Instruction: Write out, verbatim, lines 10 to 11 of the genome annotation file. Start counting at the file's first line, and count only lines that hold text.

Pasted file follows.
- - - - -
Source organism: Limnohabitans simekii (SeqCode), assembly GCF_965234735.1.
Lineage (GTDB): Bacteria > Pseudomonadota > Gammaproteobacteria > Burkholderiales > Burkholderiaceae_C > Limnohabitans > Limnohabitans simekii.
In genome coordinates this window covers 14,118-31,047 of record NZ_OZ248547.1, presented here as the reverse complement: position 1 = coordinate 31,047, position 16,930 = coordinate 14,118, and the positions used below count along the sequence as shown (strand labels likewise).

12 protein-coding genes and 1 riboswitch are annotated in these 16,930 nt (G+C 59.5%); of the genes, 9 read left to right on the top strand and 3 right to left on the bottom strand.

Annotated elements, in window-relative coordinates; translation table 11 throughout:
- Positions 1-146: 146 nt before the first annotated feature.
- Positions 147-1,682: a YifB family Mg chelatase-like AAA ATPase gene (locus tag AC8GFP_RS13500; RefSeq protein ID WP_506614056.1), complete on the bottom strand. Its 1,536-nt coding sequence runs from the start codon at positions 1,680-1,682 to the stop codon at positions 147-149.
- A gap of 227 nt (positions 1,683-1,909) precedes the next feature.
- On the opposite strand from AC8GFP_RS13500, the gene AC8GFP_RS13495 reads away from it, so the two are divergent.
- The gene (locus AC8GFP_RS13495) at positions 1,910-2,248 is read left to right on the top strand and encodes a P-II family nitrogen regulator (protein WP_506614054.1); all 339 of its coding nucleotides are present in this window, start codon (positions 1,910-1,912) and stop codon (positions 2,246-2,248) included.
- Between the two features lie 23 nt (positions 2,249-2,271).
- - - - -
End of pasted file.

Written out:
- The gene (locus AC8GFP_RS13495) at positions 1,910-2,248 is read left to right on the top strand and encodes a P-II family nitrogen regulator (protein WP_506614054.1); all 339 of its coding nucleotides are present in this window, start codon (positions 1,910-1,912) and stop codon (positions 2,246-2,248) included.
- Between the two features lie 23 nt (positions 2,249-2,271).